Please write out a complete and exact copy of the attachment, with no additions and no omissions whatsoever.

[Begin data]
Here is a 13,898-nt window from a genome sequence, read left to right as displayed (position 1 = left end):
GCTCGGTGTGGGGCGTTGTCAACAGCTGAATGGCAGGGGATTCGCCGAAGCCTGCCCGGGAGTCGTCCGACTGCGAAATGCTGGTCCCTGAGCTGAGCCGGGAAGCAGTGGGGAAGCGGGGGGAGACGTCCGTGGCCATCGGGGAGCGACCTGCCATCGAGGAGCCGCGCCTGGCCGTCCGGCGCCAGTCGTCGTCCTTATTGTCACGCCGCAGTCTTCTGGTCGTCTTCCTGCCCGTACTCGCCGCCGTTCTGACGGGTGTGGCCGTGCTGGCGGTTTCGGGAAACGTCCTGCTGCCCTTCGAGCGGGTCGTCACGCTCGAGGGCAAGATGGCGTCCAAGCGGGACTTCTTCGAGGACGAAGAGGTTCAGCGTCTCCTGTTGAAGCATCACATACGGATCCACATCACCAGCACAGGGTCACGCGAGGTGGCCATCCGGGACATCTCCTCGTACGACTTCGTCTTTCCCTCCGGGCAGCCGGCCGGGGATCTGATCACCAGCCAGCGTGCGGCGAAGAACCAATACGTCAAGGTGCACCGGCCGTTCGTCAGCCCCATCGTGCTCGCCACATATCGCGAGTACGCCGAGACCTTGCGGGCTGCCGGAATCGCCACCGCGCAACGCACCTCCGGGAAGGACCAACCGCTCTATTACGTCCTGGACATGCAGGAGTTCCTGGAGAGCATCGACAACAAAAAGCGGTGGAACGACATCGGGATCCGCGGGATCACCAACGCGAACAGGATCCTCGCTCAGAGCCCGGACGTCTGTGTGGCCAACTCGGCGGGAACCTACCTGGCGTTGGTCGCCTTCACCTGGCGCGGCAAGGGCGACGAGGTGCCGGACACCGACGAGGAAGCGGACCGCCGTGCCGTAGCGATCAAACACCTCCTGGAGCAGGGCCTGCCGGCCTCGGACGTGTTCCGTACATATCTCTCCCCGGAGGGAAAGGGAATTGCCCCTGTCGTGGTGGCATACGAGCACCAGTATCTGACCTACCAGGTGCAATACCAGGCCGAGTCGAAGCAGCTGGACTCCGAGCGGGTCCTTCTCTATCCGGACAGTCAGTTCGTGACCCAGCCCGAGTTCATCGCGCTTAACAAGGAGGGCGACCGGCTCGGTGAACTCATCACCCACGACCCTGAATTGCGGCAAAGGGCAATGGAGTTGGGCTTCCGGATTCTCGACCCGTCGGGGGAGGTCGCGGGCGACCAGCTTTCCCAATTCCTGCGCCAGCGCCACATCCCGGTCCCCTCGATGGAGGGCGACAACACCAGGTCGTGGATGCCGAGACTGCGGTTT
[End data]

Here is a 13,898-nt window from a genome sequence, read left to right as displayed (position 1 = left end):
GCTCGGTGTGGGGCGTTGTCAACAGCTGAATGGCAGGGGATTCGCCGAAGCCTGCCCGGGAGTCGTCCGACTGCGAAATGCTGGTCCCTGAGCTGAGCCGGGAAGCAGTGGGGAAGCGGGGGGAGACGTCCGTGGCCATCGGGGAGCGACCTGCCATCGAGGAGCCGCGCCTGGCCGTCCGGCGCCAGTCGTCGTCCTTATTGTCACGCCGCAGTCTTCTGGTCGTCTTCCTGCCCGTACTCGCCGCCGTTCTGACGGGTGTGGCCGTGCTGGCGGTTTCGGGAAACGTCCTGCTGCCCTTCGAGCGGGTCGTCACGCTCGAGGGCAAGATGGCGTCCAAGCGGGACTTCTTCGAGGACGAAGAGGTTCAGCGTCTCCTGTTGAAGCATCACATACGGATCCACATCACCAGCACAGGGTCACGCGAGGTGGCCATCCGGGACATCTCCTCGTACGACTTCGTCTTTCCCTCCGGGCAGCCGGCCGGGGATCTGATCACCAGCCAGCGTGCGGCGAAGAACCAATACGTCAAGGTGCACCGGCCGTTCGTCAGCCCCATCGTGCTCGCCACATATCGCGAGTACGCCGAGACCTTGCGGGCTGCCGGAATCGCCACCGCGCAACGCACCTCCGGGAAGGACCAACCGCTCTATTACGTCCTGGACATGCAGGAGTTCCTGGAGAGCATCGACAACAAAAAGCGGTGGAACGACATCGGGATCCGCGGGATCACCAACGCGAACAGGATCCTCGCTCAGAGCCCGGACGTCTGTGTGGCCAACTCGGCGGGAACCTACCTGGCGTTGGTCGCCTTCACCTGGCGCGGCAAGGGCGACGAGGTGCCGGACACCGACGAGGAAGCGGACCGCCGTGCCGTAGCGATCAAACACCTCCTGGAGCAGGGCCTGCCGGCCTCGGACGTGTTCCGTACATATCTCTCCCCGGAGGGAAAGGGAATTGCCCCTGTCGTGGTGGCATACGAGCACCAGTATCTGACCTACCAGGTGCAATACCAGGCCGAGTCGAAGCAGCTGGACTCCGAGCGGGTCCTTCTCTATCCGGACAGTCAGTTCGTGACCCAGCCCGAGTTCATCGCGCTTAACAAGGAGGGCGACCGGCTCGGTGAACTCATCACCCACGACCCTGAATTGCGGCAAAGGGCAATGGAGTTGGGCTTCCGGATTCTCGACCCGTCGGGGGAGGTCGCGGGCGACCAGCTTTCCCAATTCCTGCGCCAGCGCCACATCCCGGTCCCCTCGATGGAGGGCGACAACACCAGGTCGTGGATGCCGAGACTGCGGTTT